Croatian nurse sets sights on Texas instead of ‘complicated’ Ontario system

Click to play video: 'New data shows nearly 1 in 2 Ontario nurses considering quitting'
New data shows nearly 1 in 2 Ontario nurses considering quitting
WATCH ABOVE: Ontario's nursing shortage looks to be hitting a new crisis point. According to a recent survey, staffing shortages have left nurses with a dangerous workload. Brittany Rosen has more. – Aug 3, 2022

Domagoj Tonžetić works as a nurse in the intensive care unit of a hospital in Croatia’s capital, Zagreb.

More than two years ago, he began the process of applying to work as a nurse in Ontario, searching for new opportunities.

“In Canada, I see a much wider range of professional development than I see here,” he told Global News.

But he recently put his Canadian dream on pause, shifting his focus to the United States. He said he will soon begin working as a nurse in Texas.

The process to work in Ontario, he said, was “very complicated” and almost impossible to navigate.

Tonžetić’s struggle to find a role as a foreign-trained nurse in Ontario comes as the province’s health-care system is under significant strain. Emergency rooms have been forced to close and intensive care units reached capacity over the past few days.

Story continues below advertisement

The current crisis, brought on by several factors including the COVID-19 pandemic, has been compounded by a nursing shortage.

In a statement to Global News, the Ontario Nurses’ Association (ONA) said it was “outraged about the severe nursing and health-care staffing shortages that are plaguing hospitals.”

“The shortages are being reported in emergency departments, ICUs, medical units, surgery, and more,” the organization said.

In a round of media interviews on Tuesday, Ontario Minister of Health Sylvia Jones said nurses trained outside of Ontario were a key part of the solution to the province’s struggling health-care system.

The government will introduce “additional measures” to boost capacity, she said, specifically mentioning a backlog of internationally trained health workers waiting for certifications.

“We do know that there is a backlog of individuals waiting for those certifications,” she said. “How can we assist, as a province, to make sure that whatever upgrades are needed or whatever assessments happen can happen in an expedited manner?”

Story continues below advertisement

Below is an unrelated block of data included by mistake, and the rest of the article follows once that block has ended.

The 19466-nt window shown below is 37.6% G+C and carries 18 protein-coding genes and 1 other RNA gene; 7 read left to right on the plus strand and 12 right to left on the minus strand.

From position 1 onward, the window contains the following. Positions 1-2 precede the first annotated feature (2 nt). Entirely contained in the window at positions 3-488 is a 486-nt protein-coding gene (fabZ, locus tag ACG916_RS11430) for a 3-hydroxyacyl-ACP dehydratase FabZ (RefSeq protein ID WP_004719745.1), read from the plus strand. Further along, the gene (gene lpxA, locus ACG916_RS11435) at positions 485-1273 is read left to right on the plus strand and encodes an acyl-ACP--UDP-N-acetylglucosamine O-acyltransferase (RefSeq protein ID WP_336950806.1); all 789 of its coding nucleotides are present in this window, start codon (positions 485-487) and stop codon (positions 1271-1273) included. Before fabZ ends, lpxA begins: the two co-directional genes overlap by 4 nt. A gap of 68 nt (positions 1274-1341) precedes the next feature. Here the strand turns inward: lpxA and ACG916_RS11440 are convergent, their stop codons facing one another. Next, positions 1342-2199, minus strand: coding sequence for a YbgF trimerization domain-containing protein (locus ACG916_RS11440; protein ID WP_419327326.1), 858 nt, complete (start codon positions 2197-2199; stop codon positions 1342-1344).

A 2020 report from Ontario’s fairness commissioner found that 14,633 internationally educated nurses were actively pursuing a licence through the Ontario College of Nurses. That same year, just over 2,000 international applicants became fully registered members.

Jones did not specify how long it would take to get nurses trained abroad working into Ontario hospitals.

“Frankly, finding and assessing and quickly going through the foreign-trained professionals to see whether they qualify … (is) one thing that I think is an important piece but it’s not the whole puzzle,” she said.

In Croatia, Tonžetić said he found the system of applying to work as a nurse in Canada convoluted to the point of being unworkable.

He cited identity document requirements and the need to have information notarized from “several sources” as two examples of the bureaucratic barriers he tried to navigate.

“I’m really sad to see that they’re not giving us a chance to show our skills and to show our … perseverance to work somewhere abroad and to try our luck somewhere else.”

The need for more people to swell the ranks of nursing in Ontario was made clear in a study released by the Registered Practical Nurses Association of Ontario (WeRPN) on Wednesday.

Story continues below advertisement
Click to play video: 'Hospitals in Ontario face significant staffing shortages'
Hospitals in Ontario face significant staffing shortages

The survey found that 68 per cent of nurses say they do not have enough time or resources to properly care for patients.

Sixty-six per cent said they’ve had to take on more patients with higher patient-to-nurse ratios.

The survey was conducted in May 2022 and called “The State of Nursing in Ontario: A 2022 Review”. More than 760 RPNs across the province were polled. It was a follow-up study from December 2020 to measure the conditions of the provincial health care system through the perspectives of nurses.

It also found 86 per cent of nurses surveyed said they have been asked to take on more shifts or overtime to cover staffing shortages.

Story continues below advertisement

Speaking at a news conference on Wednesday, Ontario Premier Doug Ford said the province needs more nurses but did not announce details of any new plans.

“We’re in need of more nurses — as many as we can get,” Ford said.

A spokesperson for Toronto’s University Health Network recently told Global News the hospital is recruiting to fill 371 vacancies for registered nurses — roughly 10 per cent of its 4,000 person nursing compliment.

In the meantime, Tonžetić is preparing to receive an offer to work as a nurse in Texas.

— With files from Global News’ Gabby Rodrigues & The Canadian Press

Click to play video: 'Premier Doug Ford rules out calling in army to help Ontario hospitals'
Premier Doug Ford rules out calling in army to help Ontario hospitals

Sponsored content